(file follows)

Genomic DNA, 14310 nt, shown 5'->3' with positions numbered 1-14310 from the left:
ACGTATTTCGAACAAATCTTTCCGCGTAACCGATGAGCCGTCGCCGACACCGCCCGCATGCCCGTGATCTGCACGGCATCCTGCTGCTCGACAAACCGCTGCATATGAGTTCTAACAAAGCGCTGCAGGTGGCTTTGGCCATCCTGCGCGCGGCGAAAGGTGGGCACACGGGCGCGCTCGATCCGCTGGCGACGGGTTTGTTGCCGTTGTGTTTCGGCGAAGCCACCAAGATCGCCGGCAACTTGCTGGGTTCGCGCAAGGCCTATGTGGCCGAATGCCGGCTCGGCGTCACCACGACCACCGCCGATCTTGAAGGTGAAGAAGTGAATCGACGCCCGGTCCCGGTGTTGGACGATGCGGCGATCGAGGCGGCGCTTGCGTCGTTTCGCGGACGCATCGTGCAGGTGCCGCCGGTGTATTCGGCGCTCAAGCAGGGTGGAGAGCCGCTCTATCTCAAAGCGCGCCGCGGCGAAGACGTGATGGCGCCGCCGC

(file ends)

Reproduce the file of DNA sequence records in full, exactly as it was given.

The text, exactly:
Genomic DNA, 14310 nt, shown 5'->3' with positions numbered 1-14310 from the left:
ACGTATTTCGAACAAATCTTTCCGCGTAACCGATGAGCCGTCGCCGACACCGCCCGCATGCCCGTGATCTGCACGGCATCCTGCTGCTCGACAAACCGCTGCATATGAGTTCTAACAAAGCGCTGCAGGTGGCTTTGGCCATCCTGCGCGCGGCGAAAGGTGGGCACACGGGCGCGCTCGATCCGCTGGCGACGGGTTTGTTGCCGTTGTGTTTCGGCGAAGCCACCAAGATCGCCGGCAACTTGCTGGGTTCGCGCAAGGCCTATGTGGCCGAATGCCGGCTCGGCGTCACCACGACCACCGCCGATCTTGAAGGTGAAGAAGTGAATCGACGCCCGGTCCCGGTGTTGGACGATGCGGCGATCGAGGCGGCGCTTGCGTCGTTTCGCGGACGCATCGTGCAGGTGCCGCCGGTGTATTCGGCGCTCAAGCAGGGTGGAGAGCCGCTCTATCTCAAAGCGCGCCGCGGCGAAGACGTGATGGCGCCGCCGC